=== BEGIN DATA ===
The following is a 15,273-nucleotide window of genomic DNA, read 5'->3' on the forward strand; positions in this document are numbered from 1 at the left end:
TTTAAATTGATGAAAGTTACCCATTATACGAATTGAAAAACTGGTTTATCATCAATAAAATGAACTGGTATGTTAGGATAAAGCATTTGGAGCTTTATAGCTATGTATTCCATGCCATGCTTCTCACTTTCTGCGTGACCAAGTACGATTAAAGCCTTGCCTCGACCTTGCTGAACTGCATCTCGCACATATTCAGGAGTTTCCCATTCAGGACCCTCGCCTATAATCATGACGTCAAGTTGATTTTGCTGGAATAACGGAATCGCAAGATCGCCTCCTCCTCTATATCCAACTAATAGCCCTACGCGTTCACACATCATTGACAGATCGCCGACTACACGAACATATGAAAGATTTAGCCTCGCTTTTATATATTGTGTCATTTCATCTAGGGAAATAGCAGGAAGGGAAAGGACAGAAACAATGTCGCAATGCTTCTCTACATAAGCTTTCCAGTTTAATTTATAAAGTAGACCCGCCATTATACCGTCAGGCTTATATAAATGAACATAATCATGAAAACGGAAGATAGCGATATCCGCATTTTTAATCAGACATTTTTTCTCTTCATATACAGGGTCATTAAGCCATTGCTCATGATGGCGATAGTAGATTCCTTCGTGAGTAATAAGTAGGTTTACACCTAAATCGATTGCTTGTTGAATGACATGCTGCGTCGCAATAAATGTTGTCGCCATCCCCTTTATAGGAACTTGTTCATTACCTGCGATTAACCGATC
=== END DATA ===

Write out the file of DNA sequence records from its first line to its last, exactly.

The following is a 15,273-nucleotide window of genomic DNA, read 5'->3' on the forward strand; positions in this document are numbered from 1 at the left end:
TTTAAATTGATGAAAGTTACCCATTATACGAATTGAAAAACTGGTTTATCATCAATAAAATGAACTGGTATGTTAGGATAAAGCATTTGGAGCTTTATAGCTATGTATTCCATGCCATGCTTCTCACTTTCTGCGTGACCAAGTACGATTAAAGCCTTGCCTCGACCTTGCTGAACTGCATCTCGCACATATTCAGGAGTTTCCCATTCAGGACCCTCGCCTATAATCATGACGTCAAGTTGATTTTGCTGGAATAACGGAATCGCAAGATCGCCTCCTCCTCTATATCCAACTAATAGCCCTACGCGTTCACACATCATTGACAGATCGCCGACTACACGAACATATGAAAGATTTAGCCTCGCTTTTATATATTGTGTCATTTCATCTAGGGAAATAGCAGGAAGGGAAAGGACAGAAACAATGTCGCAATGCTTCTCTACATAAGCTTTCCAGTTTAATTTATAAAGTAGACCCGCCATTATACCGTCAGGCTTATATAAATGAACATAATCATGAAAACGGAAGATAGCGATATCCGCATTTTTAATCAGACATTTTTTCTCTTCATATACAGGGTCATTAAGCCATTGCTCATGATGGCGATAGTAGATTCCTTCGTGAGTAATAAGTAGGTTTACACCTAAATCGATTGCTTGTTGAATGACATGCTGCGTCGCAATAAATGTTGTCGCCATCCCCTTTATAGGAACTTGTTCATTACCTGCGATTAACCGATC